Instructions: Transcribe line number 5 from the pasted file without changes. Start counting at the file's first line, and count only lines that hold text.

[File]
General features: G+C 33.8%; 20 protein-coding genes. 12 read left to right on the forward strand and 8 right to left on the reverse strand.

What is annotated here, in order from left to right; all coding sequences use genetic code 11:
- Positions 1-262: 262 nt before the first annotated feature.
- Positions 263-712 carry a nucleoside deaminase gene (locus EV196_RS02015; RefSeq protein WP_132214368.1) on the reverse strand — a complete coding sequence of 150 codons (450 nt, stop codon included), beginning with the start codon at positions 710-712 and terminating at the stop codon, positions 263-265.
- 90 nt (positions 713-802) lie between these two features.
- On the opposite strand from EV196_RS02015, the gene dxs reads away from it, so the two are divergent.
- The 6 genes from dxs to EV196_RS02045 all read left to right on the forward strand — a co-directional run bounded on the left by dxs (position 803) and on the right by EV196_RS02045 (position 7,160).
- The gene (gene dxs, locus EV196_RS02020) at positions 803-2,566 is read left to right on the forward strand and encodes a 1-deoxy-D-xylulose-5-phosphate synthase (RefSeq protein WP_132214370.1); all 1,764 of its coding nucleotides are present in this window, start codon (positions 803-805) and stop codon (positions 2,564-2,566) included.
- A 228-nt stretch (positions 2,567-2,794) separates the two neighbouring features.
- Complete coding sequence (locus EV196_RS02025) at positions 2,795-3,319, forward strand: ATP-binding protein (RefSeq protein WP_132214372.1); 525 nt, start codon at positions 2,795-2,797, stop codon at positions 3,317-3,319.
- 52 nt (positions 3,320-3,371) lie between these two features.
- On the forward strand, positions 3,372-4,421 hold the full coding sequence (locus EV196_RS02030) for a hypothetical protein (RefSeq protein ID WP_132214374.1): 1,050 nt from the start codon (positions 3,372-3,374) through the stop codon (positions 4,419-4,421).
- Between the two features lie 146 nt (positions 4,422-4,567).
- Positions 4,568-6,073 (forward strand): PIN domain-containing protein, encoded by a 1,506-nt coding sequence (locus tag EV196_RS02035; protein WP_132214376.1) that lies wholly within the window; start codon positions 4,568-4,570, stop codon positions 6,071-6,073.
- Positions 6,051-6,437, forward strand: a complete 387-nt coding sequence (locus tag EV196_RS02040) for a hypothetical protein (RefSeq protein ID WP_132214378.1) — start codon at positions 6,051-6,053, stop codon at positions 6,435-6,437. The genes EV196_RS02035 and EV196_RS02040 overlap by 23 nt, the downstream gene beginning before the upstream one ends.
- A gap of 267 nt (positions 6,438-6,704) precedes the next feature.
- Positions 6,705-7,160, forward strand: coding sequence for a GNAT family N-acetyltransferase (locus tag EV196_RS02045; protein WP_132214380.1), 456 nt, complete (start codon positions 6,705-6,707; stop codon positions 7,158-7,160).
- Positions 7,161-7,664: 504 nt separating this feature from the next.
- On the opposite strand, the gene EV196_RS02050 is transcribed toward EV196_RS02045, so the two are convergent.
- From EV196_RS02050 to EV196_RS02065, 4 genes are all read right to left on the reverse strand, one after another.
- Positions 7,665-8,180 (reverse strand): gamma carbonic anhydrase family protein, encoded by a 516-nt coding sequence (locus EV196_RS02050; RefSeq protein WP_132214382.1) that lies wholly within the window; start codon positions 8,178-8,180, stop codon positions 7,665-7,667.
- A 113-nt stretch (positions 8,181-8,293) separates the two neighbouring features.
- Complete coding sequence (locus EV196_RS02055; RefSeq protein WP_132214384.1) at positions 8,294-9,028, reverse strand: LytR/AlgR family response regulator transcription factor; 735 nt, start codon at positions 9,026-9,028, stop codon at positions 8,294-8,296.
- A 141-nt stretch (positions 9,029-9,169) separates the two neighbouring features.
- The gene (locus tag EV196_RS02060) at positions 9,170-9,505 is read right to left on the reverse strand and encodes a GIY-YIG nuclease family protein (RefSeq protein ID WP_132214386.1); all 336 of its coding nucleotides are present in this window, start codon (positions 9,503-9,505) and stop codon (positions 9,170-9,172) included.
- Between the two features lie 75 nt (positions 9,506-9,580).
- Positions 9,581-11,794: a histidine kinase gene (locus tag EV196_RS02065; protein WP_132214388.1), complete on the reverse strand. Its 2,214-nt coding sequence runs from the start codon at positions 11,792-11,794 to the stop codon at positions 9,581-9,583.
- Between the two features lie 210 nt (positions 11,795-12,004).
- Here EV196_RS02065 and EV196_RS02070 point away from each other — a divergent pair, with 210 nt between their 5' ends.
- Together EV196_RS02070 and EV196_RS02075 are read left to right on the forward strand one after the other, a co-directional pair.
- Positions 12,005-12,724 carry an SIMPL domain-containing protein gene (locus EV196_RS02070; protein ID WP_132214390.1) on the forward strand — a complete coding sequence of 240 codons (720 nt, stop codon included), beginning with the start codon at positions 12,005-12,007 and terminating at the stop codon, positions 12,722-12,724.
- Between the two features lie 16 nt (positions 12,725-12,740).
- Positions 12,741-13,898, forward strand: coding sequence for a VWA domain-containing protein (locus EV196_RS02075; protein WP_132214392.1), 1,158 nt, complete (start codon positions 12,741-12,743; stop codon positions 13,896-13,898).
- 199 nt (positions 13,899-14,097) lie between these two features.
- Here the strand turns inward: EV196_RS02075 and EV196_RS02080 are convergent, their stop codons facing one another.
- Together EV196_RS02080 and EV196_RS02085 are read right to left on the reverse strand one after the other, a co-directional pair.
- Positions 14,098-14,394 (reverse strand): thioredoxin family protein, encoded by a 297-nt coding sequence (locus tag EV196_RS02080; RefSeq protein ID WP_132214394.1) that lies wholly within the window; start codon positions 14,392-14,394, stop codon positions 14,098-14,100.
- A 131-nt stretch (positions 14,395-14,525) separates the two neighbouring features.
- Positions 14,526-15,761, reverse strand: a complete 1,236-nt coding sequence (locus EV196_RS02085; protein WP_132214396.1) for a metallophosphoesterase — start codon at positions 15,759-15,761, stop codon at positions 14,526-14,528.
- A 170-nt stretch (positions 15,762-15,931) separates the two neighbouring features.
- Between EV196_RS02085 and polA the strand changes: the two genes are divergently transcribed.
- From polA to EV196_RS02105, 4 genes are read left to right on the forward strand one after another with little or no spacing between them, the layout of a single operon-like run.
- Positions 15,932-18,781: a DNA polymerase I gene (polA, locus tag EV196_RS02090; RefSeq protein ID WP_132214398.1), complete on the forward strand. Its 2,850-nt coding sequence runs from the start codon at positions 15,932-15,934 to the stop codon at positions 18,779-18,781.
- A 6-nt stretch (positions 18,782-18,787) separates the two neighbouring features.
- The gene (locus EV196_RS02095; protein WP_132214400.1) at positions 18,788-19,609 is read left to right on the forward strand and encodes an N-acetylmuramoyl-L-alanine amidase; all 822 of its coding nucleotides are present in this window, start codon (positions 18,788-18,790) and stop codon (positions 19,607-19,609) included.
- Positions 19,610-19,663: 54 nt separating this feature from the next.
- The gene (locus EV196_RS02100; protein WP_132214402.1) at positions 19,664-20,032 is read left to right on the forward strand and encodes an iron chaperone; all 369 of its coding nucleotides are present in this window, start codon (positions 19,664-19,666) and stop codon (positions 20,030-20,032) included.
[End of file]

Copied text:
- 90 nt (positions 713-802) lie between these two features.